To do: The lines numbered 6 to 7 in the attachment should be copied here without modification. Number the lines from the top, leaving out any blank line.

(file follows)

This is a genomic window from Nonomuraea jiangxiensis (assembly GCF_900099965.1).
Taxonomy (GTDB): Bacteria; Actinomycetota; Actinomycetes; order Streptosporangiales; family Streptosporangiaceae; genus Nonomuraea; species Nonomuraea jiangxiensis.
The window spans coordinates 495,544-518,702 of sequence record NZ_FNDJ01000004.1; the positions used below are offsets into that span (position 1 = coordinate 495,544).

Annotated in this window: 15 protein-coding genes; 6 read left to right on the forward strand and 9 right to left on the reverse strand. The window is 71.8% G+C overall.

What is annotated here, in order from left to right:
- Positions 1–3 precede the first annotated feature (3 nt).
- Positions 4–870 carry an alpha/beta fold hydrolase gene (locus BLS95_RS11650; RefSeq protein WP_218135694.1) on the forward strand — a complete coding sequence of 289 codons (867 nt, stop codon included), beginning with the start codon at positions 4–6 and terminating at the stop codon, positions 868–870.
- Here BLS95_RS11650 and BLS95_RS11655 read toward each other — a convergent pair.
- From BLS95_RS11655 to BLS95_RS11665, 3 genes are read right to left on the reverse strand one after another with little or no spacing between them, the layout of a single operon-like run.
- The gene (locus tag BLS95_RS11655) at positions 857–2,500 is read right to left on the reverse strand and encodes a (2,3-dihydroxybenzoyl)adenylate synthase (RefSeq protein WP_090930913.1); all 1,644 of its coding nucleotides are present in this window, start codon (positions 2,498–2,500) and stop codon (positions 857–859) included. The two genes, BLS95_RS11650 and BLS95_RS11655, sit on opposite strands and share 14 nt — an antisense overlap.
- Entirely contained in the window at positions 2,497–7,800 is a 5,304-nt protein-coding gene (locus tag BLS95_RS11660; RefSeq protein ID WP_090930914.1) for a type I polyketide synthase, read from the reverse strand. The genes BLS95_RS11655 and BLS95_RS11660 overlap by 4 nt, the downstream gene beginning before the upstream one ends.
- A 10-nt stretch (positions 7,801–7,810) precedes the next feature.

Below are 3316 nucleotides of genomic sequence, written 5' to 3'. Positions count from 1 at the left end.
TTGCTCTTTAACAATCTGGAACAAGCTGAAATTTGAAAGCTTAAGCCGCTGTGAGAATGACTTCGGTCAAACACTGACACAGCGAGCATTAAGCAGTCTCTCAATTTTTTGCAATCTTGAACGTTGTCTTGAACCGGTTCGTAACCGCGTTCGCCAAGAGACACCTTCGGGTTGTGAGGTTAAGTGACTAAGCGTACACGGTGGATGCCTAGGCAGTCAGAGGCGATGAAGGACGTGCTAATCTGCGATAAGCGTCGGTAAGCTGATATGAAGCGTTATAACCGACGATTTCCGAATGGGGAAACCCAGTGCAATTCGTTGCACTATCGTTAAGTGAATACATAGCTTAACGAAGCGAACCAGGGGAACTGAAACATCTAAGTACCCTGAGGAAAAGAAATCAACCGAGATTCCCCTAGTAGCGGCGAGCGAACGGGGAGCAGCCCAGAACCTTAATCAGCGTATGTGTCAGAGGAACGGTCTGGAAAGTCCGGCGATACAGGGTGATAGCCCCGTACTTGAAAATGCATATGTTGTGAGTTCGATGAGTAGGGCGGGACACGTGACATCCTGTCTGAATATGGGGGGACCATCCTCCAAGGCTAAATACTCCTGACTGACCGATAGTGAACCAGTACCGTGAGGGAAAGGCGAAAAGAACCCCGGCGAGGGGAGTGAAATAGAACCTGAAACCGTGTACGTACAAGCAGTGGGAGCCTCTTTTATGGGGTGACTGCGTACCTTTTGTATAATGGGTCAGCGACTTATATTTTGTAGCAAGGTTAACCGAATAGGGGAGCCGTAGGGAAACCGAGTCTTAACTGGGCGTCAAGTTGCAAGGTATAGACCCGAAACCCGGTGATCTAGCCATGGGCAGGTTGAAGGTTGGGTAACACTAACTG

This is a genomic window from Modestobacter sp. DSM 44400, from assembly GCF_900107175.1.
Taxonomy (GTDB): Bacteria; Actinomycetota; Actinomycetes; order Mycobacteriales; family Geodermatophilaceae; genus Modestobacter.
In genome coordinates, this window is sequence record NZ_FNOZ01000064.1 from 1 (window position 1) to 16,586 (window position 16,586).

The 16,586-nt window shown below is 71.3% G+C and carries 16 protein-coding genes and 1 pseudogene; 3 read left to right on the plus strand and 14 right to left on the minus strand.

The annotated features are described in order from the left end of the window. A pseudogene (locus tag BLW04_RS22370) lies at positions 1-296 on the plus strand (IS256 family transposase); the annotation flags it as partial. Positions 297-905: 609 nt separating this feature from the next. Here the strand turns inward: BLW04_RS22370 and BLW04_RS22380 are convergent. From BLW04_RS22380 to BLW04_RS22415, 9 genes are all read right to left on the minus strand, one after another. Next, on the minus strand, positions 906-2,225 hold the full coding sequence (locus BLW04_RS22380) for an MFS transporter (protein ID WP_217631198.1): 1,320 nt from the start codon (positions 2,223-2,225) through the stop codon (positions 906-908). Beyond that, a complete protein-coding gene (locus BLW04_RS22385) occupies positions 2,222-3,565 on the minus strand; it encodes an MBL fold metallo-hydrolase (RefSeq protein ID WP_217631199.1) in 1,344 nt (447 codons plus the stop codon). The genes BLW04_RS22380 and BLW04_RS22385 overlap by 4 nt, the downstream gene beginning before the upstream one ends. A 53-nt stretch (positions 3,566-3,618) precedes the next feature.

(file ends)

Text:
- Positions 1–3 precede the first annotated feature (3 nt).
- Positions 4–870 carry an alpha/beta fold hydrolase gene (locus BLS95_RS11650; RefSeq protein WP_218135694.1) on the forward strand — a complete coding sequence of 289 codons (867 nt, stop codon included), beginning with the start codon at positions 4–6 and terminating at the stop codon, positions 868–870.